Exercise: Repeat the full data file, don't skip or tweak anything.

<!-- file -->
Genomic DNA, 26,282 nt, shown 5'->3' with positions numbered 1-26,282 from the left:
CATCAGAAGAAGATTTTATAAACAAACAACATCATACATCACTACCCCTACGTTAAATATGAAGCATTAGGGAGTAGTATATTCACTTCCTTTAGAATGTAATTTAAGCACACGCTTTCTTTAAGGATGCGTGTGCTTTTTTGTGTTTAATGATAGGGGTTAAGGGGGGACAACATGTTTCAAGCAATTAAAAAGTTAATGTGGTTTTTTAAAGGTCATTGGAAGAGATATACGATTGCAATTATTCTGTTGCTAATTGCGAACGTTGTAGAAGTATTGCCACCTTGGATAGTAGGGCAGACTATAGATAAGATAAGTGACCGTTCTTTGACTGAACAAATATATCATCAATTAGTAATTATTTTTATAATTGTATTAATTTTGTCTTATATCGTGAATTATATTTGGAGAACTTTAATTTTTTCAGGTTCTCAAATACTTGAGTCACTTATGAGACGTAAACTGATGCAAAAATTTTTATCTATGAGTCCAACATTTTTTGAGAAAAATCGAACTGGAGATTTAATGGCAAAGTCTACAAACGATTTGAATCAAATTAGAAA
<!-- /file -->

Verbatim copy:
Genomic DNA, 26,282 nt, shown 5'->3' with positions numbered 1-26,282 from the left:
CATCAGAAGAAGATTTTATAAACAAACAACATCATACATCACTACCCCTACGTTAAATATGAAGCATTAGGGAGTAGTATATTCACTTCCTTTAGAATGTAATTTAAGCACACGCTTTCTTTAAGGATGCGTGTGCTTTTTTGTGTTTAATGATAGGGGTTAAGGGGGGACAACATGTTTCAAGCAATTAAAAAGTTAATGTGGTTTTTTAAAGGTCATTGGAAGAGATATACGATTGCAATTATTCTGTTGCTAATTGCGAACGTTGTAGAAGTATTGCCACCTTGGATAGTAGGGCAGACTATAGATAAGATAAGTGACCGTTCTTTGACTGAACAAATATATCATCAATTAGTAATTATTTTTATAATTGTATTAATTTTGTCTTATATCGTGAATTATATTTGGAGAACTTTAATTTTTTCAGGTTCTCAAATACTTGAGTCACTTATGAGACGTAAACTGATGCAAAAATTTTTATCTATGAGTCCAACATTTTTTGAGAAAAATCGAACTGGAGATTTAATGGCAAAGTCTACAAACGATTTGAATCAAATTAGAAA